Quakeland: On the Road to America’s Next Devastating EarthquakeRoger BilhamQuakeland: New York and the Sixth Seal (Revelation 6:12)Given recent seismic activity — political as well as geological — it’s perhaps unsurprising that two books on earthquakes have arrived this season. One is as elegant as the score of a Beethoven symphony; the other resembles a diary of conversations overheard during a rock concert. Both are interesting, and both relate recent history to a shaky future.Journalist Kathryn Miles’s Quakeland is a litany of bad things that happen when you provoke Earth to release its invisible but ubiquitous store of seismic-strain energy, either by removing fluids (oil, water, gas) or by adding them in copious quantities (when extracting shale gas in hydraulic fracturing, also known as fracking, or when injecting contaminated water or building reservoirs). To complete the picture, she describes at length the bad things that happen during unprovoked natural earthquakes. As its subtitle hints, the book takes the form of a road trip to visit seismic disasters both past and potential, and seismologists and earthquake engineers who have first-hand knowledge of them. Their colourful personalities, opinions and prejudices tell a story of scientific discovery and engineering remedy.Miles poses some important societal questions. Aside from human intervention potentially triggering a really damaging earthquake, what is it actually like to live in neighbourhoods jolted daily by magnitude 1–3 earthquakes, or the occasional magnitude 5? Are these bumps in the night acceptable? And how can industries that perturb the highly stressed rocks beneath our feet deny obvious cause and effect? In 2015, the Oklahoma Geological Survey conceded that a quadrupling of the rate of magnitude-3 or more earthquakes in recent years, coinciding with a rise in fracking, was unlikely to represent a natural process. Miles does not take sides, but it’s difficult for the reader not to.She visits New York City, marvelling at subway tunnels and unreinforced masonry almost certainly scheduled for destruction by the next moderate earthquake in the vicinity. She considers the perils of nuclear-waste storage in Nevada and Texas, and ponders the risks to Idaho miners of rock bursts — spontaneous fracture of the working face when the restraints of many million years of confinement are mined away. She contemplates the ups and downs of the Yellowstone Caldera — North America’s very own mid-continent supervolcano — and its magnificently uncertain future. Miles also touches on geothermal power plants in southern California’s Salton Sea and elsewhere; the vast US network of crumbling bridges, dams and oil-storage farms; and the magnitude 7–9 earthquakes that could hit California and the Cascadia coastline of Oregon and Washington state this century. Amid all this doom, a new elementary school on the coast near Westport, Washington, vulnerable to inbound tsunamis, is offered as a note of optimism. With foresight and much persuasion from its head teacher, it was engineered to become an elevated safe haven.Miles briefly discusses earthquake prediction and the perils of getting it wrong (embarrassment in New Madrid, Missouri, where a quake was predicted but never materialized; prison in L’Aquila, Italy, where scientists failed to foresee a devastating seismic event) and the successes of early-warning systems, with which electronic alerts can be issued ahead of damaging seismic waves. Yes, it’s a lot to digest, but most of the book obeys the laws of physics, and it is a engaging read. One just can’t help wishing that Miles’s road trips had taken her somewhere that wasn’t a disaster waiting to happen.Catastrophic damage in Anchorage, Alaska, in 1964, caused by the second-largest earthquake in the global instrumental record.In The Great Quake, journalist Henry Fountain provides us with a forthright and timely reminder of the startling historical consequences of North America’s largest known earthquake, which more than half a century ago devastated southern Alaska. With its epicentre in Prince William Sound, the 1964 quake reached magnitude 9.2, the second largest in the global instrumental record. It released more energy than either the 2004 Sumatra–Andaman earthquake or the 2011 Tohoku earthquake off Japan; and it generated almost as many pages of scientific commentary and description as aftershocks. Yet it has been forgotten by many.The quake was scientifically important because it occurred at a time when plate tectonics was in transition from hypothesis to theory. Fountain expertly traces the theory’s historical development, and how the Alaska earthquake was pivotal in nailing down one of the most important predictions. The earthquake caused a fjordland region larger than England to subside, and a similarly huge region of islands offshore to rise by many metres; but its scientific implications were not obvious at the time. Eminent seismologists thought that a vertical fault had slipped, drowning forests and coastlines to its north and raising beaches and islands to its south. But this kind of fault should have reached the surface, and extended deep into Earth’s mantle. There was no geological evidence of a monster surface fault separating these two regions, nor any evidence for excessively deep aftershocks. The landslides and liquefied soils that collapsed houses, and the tsunami that severely damaged ports and infrastructure, offered no clues to the cause.“Previous earthquakes provide clear guidance about present-day vulnerability.” The hero of The Great Quake is the geologist George Plafker, who painstakingly mapped the height reached by barnacles lifted out of the intertidal zone along shorelines raised by the earthquake, and documented the depths of drowned forests. He deduced that the region of subsidence was the surface manifestation of previously compressed rocks springing apart, driving parts of Alaska up and southwards over the Pacific Plate. His finding confirmed a prediction of plate tectonics, that the leading edge of the Pacific Plate plunged beneath the southern edge of Alaska along a gently dipping thrust fault. That observation, once fully appreciated, was applauded by the geophysics community.Fountain tells this story through the testimony of survivors, engineers and scientists, interweaving it with the fascinating history of Alaska, from early discovery by Europeans to purchase from Russia by the United States in 1867, and its recent development. Were the quake to occur now, it is not difficult to envisage that with increased infrastructure and larger populations, the death toll and price tag would be two orders of magnitude larger than the 139 fatalities and US$300-million economic cost recorded in 1964.What is clear from these two books is that seismicity on the North American continent is guaranteed to deliver surprises, along with unprecedented economic and human losses. Previous earthquakes provide clear guidance about the present-day vulnerability of US infrastructure and populations. Engineers and seismologists know how to mitigate the effects of future earthquakes (and, in mid-continent, would advise against the reckless injection of waste fluids known to trigger earthquakes). It is merely a matter of persuading city planners and politicians that if they are tempted to ignore the certainty of the continent’s seismic past, they should err on the side of caution when considering its seismic future.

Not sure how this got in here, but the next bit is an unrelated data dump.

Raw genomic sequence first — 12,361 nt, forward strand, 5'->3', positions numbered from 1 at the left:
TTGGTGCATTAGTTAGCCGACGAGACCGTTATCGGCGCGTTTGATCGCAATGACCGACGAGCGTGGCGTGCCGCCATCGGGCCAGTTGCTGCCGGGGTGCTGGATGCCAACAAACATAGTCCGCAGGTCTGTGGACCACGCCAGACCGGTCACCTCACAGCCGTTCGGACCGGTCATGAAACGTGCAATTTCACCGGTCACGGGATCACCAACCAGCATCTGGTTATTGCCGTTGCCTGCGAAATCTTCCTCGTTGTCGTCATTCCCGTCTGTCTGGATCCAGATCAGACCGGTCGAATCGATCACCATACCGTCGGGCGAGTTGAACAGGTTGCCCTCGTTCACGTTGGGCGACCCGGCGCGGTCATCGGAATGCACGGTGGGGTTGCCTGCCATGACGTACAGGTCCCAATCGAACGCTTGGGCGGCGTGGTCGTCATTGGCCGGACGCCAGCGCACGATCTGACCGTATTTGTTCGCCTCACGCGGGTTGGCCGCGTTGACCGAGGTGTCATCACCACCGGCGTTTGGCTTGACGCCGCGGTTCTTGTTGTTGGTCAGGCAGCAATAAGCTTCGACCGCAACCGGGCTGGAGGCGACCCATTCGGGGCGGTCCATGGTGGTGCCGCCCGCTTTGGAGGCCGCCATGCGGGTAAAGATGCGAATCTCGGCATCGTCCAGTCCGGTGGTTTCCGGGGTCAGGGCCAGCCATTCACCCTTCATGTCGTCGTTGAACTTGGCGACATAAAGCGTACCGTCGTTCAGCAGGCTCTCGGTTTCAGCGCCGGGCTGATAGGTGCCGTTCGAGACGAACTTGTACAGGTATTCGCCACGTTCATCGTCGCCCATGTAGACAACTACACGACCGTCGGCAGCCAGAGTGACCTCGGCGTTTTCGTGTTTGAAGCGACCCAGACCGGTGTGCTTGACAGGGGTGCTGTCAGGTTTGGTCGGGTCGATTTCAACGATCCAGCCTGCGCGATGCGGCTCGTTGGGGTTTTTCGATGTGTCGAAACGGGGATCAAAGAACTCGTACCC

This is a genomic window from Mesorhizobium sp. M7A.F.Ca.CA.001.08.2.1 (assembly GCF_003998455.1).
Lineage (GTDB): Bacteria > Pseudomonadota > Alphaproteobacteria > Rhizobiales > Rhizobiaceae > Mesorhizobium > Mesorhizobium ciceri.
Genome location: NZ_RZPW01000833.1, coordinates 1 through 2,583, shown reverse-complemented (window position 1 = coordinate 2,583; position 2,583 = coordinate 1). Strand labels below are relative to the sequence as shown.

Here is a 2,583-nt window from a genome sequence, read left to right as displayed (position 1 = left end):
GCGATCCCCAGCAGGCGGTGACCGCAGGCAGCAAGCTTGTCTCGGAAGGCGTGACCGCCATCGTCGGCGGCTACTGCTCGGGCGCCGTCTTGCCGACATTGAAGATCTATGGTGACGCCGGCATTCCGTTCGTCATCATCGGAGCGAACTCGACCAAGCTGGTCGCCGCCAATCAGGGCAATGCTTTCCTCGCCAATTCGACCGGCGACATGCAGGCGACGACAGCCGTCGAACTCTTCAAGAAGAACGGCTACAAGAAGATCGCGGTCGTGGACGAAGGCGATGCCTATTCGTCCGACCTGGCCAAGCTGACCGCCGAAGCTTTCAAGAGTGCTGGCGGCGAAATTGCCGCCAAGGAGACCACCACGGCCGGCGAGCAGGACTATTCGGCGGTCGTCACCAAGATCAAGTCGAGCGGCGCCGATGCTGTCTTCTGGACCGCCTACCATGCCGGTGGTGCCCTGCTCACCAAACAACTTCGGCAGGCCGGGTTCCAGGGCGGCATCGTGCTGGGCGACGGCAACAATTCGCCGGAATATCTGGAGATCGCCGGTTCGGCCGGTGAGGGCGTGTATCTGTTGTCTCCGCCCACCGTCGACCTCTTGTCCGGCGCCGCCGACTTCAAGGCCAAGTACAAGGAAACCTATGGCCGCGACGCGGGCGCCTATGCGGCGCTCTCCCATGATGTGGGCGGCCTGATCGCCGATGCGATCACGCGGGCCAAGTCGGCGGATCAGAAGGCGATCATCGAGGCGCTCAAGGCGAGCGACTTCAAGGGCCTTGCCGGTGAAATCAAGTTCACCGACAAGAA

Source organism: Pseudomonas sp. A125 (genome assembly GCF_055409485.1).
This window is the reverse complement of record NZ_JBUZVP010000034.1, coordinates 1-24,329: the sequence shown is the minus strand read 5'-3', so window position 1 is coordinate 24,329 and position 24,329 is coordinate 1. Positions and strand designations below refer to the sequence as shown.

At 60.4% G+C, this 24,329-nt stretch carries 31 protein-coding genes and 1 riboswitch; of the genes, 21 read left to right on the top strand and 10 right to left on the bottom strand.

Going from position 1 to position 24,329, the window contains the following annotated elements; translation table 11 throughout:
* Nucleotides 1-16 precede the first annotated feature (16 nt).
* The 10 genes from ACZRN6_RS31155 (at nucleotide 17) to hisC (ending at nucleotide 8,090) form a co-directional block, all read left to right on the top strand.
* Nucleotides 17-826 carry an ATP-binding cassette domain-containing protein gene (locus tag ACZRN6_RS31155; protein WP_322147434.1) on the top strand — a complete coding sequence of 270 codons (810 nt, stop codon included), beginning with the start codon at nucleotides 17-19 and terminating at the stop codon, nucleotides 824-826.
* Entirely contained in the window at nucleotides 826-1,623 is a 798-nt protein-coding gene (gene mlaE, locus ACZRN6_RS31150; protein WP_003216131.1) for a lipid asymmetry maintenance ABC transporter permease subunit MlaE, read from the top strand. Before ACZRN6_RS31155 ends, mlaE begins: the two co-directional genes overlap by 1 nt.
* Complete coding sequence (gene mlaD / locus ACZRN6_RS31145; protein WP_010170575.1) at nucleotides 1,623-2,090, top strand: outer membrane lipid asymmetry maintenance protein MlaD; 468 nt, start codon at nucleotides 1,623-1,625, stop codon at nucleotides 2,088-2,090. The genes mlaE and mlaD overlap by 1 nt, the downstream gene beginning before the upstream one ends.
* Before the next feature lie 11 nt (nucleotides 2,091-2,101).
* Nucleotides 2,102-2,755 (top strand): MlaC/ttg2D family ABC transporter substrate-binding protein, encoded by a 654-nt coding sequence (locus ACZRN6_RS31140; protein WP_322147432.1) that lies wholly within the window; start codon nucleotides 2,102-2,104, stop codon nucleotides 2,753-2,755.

The number of nuclear warheads possessed across the globe was estimated at 13,130 as of June, down 280 from the same month a year earlier, according to a research center at Nagasaki University, due to efforts to reduce and modernize arsenals amid reignited tensions among major nuclear powers.